Elderly Home Care Things To Discuss With Your Physiotherapist

discuss-with-your-physiotherapist - care24

Elderly Home Care Things To Discuss With Your Physiotherapist is especially true of older age, when your bones and joints are not in the best of shape. Once you decide to try the services of a physiotherapist, make sure to discuss the following points to get the best out of your session.

Here are a few points you should clarify with your physiotherapist before you start a session:

  1. Heating Pad And Ice Packs
  • It is true that heating pads and ice packs can effectively help to manage pain and also considerably bring down swelling. However, if you are a senior citizen, a better approach will be to use these along with some manual form of therapy. A heating pad and ice pack will help to make your tight muscles loose and make them relaxed, thereby reducing swelling and pain. The problem is that this effect will not last for long, and you may again experience the pain and discomfort.
  • In order to make sure that you are able to move with ease, your therapist will help you move on from using these ‘passive’ aids, such as the heat pad and ice pack, and help you start more active workouts.
  1. Bath Therapy
  • A bath therapy is a part of physiotherapy where the patient is made to sit in a type of bath that helps to bring relief. This type of therapy is mostly suggested for elderly patients, who are suffering from diabetes or have problems with blood circulation. In such cases, the patients often get wounds that take time to heal, and hence a bath therapy is considered a good option.
  • One negative outcome of a bath therapy is the risk of developing infections, as the wounds are exposed in the water, and when combined with the chemicals used, may actually interfere with the healing process. A better alternative could be using a spray mix that can help clean and disinfect the wound.
  1. Weak Strength Training Programs
  • Strength training programs can often be very good for senior citizen, as it helps to improve the balance as well as helps the elderly to become more independent. However, many physiotherapists are often wary of using a strong strength training program, and may instead put you on low intensity training to try and avoid any injury. The downside to using such training programs is that they will not be intense enough to help you build any muscle strength, and will not really be beneficial. While it is important to be safe, you need some amount of exertion to get your joints and muscles fit and in shape.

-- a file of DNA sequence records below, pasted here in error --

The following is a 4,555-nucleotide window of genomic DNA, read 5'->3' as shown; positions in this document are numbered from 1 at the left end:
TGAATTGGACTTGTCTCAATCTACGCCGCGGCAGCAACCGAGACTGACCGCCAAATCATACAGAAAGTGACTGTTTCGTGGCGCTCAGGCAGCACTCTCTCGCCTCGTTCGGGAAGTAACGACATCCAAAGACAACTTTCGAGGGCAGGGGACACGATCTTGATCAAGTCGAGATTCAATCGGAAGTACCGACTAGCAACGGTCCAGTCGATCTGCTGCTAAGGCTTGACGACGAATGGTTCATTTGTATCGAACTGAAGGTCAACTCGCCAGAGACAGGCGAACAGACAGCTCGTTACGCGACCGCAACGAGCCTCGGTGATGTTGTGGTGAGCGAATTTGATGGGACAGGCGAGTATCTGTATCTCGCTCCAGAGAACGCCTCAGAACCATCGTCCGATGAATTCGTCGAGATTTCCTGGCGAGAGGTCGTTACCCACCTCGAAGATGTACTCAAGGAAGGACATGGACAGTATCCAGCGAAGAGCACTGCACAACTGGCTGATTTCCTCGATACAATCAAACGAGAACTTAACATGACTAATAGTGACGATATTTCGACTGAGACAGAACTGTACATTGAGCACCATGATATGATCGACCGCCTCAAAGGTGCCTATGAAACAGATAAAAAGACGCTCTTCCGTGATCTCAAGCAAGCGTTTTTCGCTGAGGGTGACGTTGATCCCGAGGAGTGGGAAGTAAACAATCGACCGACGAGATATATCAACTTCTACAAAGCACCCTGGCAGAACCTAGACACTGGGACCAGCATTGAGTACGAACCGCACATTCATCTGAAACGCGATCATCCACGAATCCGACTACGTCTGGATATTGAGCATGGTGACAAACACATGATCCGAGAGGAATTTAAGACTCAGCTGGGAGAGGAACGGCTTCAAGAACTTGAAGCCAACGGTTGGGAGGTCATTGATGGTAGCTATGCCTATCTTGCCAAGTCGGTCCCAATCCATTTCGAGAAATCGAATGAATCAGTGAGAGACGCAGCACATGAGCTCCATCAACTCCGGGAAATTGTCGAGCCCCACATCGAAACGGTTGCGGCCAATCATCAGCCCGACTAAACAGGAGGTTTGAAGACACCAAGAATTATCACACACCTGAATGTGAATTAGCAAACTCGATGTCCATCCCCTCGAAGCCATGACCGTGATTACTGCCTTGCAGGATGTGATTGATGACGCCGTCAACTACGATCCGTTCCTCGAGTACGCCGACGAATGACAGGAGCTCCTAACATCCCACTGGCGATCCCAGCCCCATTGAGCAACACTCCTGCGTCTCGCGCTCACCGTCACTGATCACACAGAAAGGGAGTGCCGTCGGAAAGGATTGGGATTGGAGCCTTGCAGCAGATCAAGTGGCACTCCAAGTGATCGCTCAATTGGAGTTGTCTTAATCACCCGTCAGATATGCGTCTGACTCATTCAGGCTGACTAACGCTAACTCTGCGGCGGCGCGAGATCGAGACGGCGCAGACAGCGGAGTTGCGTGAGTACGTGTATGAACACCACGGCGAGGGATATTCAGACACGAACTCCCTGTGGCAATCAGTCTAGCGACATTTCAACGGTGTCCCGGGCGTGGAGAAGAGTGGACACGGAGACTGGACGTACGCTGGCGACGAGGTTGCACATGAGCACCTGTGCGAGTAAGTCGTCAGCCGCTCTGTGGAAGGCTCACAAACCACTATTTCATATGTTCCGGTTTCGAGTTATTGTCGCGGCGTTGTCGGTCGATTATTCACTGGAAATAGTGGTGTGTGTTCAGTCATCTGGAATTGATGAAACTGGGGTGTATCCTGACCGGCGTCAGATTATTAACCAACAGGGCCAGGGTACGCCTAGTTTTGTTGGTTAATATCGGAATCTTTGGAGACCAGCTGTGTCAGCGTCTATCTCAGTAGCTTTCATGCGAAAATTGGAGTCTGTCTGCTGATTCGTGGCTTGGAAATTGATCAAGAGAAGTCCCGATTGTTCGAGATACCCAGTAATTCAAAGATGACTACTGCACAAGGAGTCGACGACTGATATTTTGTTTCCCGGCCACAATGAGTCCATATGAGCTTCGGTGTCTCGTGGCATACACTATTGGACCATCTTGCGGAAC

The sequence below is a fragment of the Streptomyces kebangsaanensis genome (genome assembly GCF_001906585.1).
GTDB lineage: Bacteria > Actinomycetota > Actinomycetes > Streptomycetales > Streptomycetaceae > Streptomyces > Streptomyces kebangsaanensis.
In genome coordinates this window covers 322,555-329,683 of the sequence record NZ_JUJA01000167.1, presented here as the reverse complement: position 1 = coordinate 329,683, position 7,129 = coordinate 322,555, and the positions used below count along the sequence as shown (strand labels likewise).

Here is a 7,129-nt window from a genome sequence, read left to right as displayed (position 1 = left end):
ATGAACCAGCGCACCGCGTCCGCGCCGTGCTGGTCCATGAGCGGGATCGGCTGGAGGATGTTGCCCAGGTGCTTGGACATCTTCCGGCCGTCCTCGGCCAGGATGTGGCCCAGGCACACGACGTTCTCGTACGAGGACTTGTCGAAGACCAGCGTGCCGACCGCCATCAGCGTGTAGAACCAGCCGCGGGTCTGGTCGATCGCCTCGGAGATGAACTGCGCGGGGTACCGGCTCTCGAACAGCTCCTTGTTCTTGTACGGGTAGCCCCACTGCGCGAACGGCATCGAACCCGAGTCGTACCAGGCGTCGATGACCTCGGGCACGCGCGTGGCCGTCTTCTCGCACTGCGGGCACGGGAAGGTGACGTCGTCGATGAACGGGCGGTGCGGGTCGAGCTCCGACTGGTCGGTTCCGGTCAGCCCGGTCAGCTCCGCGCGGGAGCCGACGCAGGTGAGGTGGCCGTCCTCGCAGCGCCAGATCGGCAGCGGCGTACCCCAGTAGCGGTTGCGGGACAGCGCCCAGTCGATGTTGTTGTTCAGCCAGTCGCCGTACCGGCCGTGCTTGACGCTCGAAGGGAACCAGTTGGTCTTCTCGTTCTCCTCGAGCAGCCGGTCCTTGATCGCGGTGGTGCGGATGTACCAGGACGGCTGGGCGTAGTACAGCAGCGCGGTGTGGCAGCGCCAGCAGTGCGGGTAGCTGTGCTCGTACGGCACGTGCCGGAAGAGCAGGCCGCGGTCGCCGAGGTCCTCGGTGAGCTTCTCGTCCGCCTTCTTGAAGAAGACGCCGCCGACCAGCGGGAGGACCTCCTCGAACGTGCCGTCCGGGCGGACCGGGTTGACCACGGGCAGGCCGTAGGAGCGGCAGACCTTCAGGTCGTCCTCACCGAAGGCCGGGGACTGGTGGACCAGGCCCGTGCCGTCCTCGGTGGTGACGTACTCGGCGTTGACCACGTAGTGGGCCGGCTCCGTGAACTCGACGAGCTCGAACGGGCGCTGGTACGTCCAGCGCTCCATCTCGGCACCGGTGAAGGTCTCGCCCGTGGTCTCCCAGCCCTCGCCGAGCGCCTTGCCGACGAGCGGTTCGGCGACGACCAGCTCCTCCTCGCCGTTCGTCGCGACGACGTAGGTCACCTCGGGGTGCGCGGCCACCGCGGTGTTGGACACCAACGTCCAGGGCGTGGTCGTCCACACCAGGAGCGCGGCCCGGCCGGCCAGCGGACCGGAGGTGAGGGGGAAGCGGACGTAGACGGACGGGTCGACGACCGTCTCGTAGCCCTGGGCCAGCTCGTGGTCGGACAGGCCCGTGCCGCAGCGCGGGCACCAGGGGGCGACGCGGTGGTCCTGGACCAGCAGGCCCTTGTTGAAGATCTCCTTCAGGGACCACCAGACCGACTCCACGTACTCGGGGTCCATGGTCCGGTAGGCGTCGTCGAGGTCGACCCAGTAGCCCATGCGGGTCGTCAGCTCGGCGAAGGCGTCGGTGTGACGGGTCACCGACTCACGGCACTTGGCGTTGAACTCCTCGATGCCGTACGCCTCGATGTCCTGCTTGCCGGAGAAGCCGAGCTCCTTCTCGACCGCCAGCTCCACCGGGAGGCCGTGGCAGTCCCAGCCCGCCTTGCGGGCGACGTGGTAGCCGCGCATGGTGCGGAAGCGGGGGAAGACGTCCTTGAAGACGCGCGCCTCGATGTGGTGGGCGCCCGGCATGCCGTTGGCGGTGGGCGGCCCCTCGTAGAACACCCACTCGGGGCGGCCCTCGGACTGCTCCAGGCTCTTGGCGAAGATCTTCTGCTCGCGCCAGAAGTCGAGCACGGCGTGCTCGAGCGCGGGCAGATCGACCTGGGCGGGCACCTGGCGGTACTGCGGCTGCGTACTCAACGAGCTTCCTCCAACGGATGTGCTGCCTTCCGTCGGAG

• A better approach would be to start with a training program that is not too low or strong, but moderate, and then gradually build on it.
  1. Use Of Machines After Knee Replacement
  • Many physiotherapists advocate the use of continuous passive machines, or CPMs, after a knee replacement surgery, as it is thought to facilitate healing and also improve mobility in the affected joints. Of late, certain studies have shown that the effects that were thought to be of use may not actually be as effective as they were originally deemed to be.
  • While using a CPM machine, the patient has to be in bed and hence it also cuts down on mobility. Speak to your therapist about what alternatives you can go for, depending on the overall health of your knee as well as your overall healing process.

Make sure you are well aware of what you do in your sessions, and speak about everything in detail with your therapist to avoid any doubts.

You can book an appointment with our physiotherapist at Care24 to know more about various rehabilitation therapy treatments.

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